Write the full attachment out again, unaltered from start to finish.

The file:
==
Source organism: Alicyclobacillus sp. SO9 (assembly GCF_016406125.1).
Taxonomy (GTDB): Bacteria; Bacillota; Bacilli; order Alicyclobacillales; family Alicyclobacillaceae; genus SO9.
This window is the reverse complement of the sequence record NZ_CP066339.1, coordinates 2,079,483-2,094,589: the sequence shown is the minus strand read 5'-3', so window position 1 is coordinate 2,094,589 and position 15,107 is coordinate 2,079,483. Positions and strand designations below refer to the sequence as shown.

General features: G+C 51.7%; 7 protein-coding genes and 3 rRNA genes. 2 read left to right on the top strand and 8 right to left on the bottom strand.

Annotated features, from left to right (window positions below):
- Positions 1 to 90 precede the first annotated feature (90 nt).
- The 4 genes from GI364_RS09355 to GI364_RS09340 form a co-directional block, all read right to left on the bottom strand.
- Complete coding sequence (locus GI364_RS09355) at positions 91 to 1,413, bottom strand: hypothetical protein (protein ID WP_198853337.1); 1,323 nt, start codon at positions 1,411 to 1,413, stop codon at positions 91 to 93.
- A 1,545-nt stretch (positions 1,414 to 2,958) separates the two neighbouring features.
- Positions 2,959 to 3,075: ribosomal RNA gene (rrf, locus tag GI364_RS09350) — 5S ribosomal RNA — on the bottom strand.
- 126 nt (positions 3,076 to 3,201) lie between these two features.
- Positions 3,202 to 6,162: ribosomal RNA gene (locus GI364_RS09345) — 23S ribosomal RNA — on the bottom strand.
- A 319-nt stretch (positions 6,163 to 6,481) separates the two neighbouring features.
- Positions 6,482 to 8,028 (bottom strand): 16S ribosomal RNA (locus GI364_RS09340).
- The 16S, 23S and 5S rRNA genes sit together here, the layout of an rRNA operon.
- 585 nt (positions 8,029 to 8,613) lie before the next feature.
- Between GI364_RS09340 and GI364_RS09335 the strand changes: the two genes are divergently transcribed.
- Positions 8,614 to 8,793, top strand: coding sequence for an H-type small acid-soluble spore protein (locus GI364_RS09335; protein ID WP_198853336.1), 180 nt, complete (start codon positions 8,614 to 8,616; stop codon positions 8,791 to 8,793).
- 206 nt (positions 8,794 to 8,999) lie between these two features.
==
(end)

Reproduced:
Source organism: Alicyclobacillus sp. SO9 (assembly GCF_016406125.1).
Taxonomy (GTDB): Bacteria; Bacillota; Bacilli; order Alicyclobacillales; family Alicyclobacillaceae; genus SO9.
This window is the reverse complement of the sequence record NZ_CP066339.1, coordinates 2,079,483-2,094,589: the sequence shown is the minus strand read 5'-3', so window position 1 is coordinate 2,094,589 and position 15,107 is coordinate 2,079,483. Positions and strand designations below refer to the sequence as shown.

General features: G+C 51.7%; 7 protein-coding genes and 3 rRNA genes. 2 read left to right on the top strand and 8 right to left on the bottom strand.

Annotated features, from left to right (window positions below):
- Positions 1 to 90 precede the first annotated feature (90 nt).
- The 4 genes from GI364_RS09355 to GI364_RS09340 form a co-directional block, all read right to left on the bottom strand.
- Complete coding sequence (locus GI364_RS09355) at positions 91 to 1,413, bottom strand: hypothetical protein (protein ID WP_198853337.1); 1,323 nt, start codon at positions 1,411 to 1,413, stop codon at positions 91 to 93.
- A 1,545-nt stretch (positions 1,414 to 2,958) separates the two neighbouring features.
- Positions 2,959 to 3,075: ribosomal RNA gene (rrf, locus tag GI364_RS09350) — 5S ribosomal RNA — on the bottom strand.
- 126 nt (positions 3,076 to 3,201) lie between these two features.
- Positions 3,202 to 6,162: ribosomal RNA gene (locus GI364_RS09345) — 23S ribosomal RNA — on the bottom strand.
- A 319-nt stretch (positions 6,163 to 6,481) separates the two neighbouring features.
- Positions 6,482 to 8,028 (bottom strand): 16S ribosomal RNA (locus GI364_RS09340).
- The 16S, 23S and 5S rRNA genes sit together here, the layout of an rRNA operon.
- 585 nt (positions 8,029 to 8,613) lie before the next feature.
- Between GI364_RS09340 and GI364_RS09335 the strand changes: the two genes are divergently transcribed.
- Positions 8,614 to 8,793, top strand: coding sequence for an H-type small acid-soluble spore protein (locus GI364_RS09335; protein ID WP_198853336.1), 180 nt, complete (start codon positions 8,614 to 8,616; stop codon positions 8,791 to 8,793).
- 206 nt (positions 8,794 to 8,999) lie between these two features.